Youth embrace sustainable energy
Access to renewable energy and sustainable living is a pressing issue in Namibia
11 September 2018 | Education
The main objective of the workshop was to transfer practical knowledge on solar cooking and sustainable living by using experimental learning methods.
The workshop was attended by 35 people, which included 28 young people from all over the country who had a keen interest in solar cooking, renewable energy, climate change and sustainable living.
Participants included young people from Namibia and also internationally.
According to Rodney Seibeb, the project coordinator of the HSF PREN project, the 28 participants were chosen from different regions of the country and were selected based on their motivation letters and they all have different backgrounds. This was done in order to have a diverse group that consists of students, unemployed young people and those who had just left school.
The director and co-founder of NaDEET Centre, Viktoria Keding told the participants that, after leaving the workshop they will be able to solar cook and live in a sustainable manner.
“We started NaDEET with the purpose of having environmental education truly being environmental – we practice what we preach”, said Mrs Keding. She further stated that everything at NaDEET is not perfect, but it is a work in progress that is based on the “we practice what we teach” philosophy. NaDEET Centre tries to make environmental education as practical as possible and has incorporated these teachings into their daily lives, making it an amazing experience for its participants.
Suzette Rooi, a Chef from Koes in //Kharas region said that she has learnt a lot about solar cooking. She further said that “solar equipment is cheap and effective and I will integrate solar cooking in my catering business”.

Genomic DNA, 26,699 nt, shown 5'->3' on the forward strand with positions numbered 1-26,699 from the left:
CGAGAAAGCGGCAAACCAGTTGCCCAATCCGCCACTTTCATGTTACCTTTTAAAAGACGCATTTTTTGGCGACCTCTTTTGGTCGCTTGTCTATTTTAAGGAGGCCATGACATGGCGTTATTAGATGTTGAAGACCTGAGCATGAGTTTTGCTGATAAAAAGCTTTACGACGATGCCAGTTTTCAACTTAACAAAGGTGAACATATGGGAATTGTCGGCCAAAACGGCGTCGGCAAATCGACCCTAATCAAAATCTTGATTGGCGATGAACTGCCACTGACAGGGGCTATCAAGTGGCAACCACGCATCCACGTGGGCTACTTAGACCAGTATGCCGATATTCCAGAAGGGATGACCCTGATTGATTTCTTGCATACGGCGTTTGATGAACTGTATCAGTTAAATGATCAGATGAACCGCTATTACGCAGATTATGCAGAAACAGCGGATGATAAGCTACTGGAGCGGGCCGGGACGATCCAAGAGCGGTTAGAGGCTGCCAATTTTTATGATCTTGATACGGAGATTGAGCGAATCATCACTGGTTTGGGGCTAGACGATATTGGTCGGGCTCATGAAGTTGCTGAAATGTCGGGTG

A student from Windhoek Vocational Training Centre (WVTC), Emilia Nangolo and also a solar cooking and sustainable living workshop participant said that, “It was actually nice being at the Namib desert since it’s my first time being here”,
With the capital city facing water challenges, one of the centre’s main targets is to educate participants on how to survive on minimal water. Bucket showers, tippy taps and dry toilets are some of the methods the Centre has adopted in order to use less water than you would use with the normal bathroom set-up.
NaDEET has been operational for 15 years and wishes to continue its quest in educating school children, young people and the community at large on how to be energy efficient; save water; manage waste without polluting the environment and how to live a sustainable lifestyle.
Seibeb stated that the workshop was a success as the objectives of the workshop were met. He further said that there is a possibility that similar workshops will be planned for youth at the NaDEET Centre next year.